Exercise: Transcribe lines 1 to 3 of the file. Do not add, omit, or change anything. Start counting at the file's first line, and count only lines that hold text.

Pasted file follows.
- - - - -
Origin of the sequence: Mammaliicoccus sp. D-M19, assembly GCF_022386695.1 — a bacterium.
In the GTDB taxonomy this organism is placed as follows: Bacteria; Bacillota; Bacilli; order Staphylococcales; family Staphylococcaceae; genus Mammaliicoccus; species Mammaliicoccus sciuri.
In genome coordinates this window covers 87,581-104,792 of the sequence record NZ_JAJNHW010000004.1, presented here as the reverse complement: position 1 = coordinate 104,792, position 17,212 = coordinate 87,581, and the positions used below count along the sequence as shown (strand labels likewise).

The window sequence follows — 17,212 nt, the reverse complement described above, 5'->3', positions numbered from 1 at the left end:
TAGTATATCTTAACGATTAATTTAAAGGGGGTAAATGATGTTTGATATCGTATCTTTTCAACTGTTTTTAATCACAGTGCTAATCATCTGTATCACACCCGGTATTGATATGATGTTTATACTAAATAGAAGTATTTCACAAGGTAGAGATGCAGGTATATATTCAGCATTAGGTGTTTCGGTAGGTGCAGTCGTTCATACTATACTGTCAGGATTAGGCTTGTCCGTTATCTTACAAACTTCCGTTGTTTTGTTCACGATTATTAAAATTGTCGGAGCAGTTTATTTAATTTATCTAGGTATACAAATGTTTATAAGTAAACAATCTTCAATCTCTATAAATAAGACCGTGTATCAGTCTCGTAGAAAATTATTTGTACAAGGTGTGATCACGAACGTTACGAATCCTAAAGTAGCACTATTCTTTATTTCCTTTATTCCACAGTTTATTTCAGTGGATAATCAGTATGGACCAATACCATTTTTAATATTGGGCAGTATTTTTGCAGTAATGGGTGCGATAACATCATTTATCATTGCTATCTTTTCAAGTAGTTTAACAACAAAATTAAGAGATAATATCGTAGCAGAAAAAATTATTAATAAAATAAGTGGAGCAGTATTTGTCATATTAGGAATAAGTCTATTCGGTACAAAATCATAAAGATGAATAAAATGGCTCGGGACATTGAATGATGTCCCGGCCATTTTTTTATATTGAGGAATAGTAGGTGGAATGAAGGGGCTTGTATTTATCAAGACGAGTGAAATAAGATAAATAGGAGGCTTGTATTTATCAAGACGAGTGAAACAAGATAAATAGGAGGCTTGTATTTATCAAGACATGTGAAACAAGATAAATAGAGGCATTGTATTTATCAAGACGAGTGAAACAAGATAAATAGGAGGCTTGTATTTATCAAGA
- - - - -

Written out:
Origin of the sequence: Mammaliicoccus sp. D-M19, assembly GCF_022386695.1 — a bacterium.
In the GTDB taxonomy this organism is placed as follows: Bacteria; Bacillota; Bacilli; order Staphylococcales; family Staphylococcaceae; genus Mammaliicoccus; species Mammaliicoccus sciuri.
In genome coordinates this window covers 87,581-104,792 of the sequence record NZ_JAJNHW010000004.1, presented here as the reverse complement: position 1 = coordinate 104,792, position 17,212 = coordinate 87,581, and the positions used below count along the sequence as shown (strand labels likewise).